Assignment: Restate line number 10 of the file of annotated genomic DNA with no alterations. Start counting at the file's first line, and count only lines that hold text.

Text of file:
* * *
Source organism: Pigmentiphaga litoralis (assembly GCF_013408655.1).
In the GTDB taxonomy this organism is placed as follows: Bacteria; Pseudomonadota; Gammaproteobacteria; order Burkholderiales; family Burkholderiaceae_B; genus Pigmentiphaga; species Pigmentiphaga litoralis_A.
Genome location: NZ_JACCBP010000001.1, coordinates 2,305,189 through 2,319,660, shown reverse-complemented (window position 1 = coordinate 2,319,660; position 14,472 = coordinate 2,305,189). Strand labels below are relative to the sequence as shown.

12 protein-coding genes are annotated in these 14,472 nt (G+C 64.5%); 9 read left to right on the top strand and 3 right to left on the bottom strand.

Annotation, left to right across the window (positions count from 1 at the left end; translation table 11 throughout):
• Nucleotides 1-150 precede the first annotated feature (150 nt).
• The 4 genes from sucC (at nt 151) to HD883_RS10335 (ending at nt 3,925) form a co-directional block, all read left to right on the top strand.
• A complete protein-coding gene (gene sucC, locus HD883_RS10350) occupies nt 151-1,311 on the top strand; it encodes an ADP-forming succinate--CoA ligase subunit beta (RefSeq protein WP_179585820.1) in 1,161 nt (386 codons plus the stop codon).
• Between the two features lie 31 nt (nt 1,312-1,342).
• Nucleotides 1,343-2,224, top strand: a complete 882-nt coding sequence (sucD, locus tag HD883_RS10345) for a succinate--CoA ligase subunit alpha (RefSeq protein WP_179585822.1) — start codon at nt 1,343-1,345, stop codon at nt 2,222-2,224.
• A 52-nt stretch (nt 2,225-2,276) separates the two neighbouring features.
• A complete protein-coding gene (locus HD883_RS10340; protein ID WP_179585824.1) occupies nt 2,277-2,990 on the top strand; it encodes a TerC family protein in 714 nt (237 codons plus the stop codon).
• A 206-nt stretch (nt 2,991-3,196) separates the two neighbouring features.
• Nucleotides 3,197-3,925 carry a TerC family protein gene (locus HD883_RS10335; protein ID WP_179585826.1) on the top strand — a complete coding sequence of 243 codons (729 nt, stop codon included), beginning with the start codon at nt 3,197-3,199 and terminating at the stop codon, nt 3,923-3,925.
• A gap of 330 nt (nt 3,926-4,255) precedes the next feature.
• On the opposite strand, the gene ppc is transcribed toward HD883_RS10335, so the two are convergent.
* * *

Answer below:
• Nucleotides 1,343-2,224, top strand: a complete 882-nt coding sequence (sucD, locus tag HD883_RS10345) for a succinate--CoA ligase subunit alpha (RefSeq protein WP_179585822.1) — start codon at nt 1,343-1,345, stop codon at nt 2,222-2,224.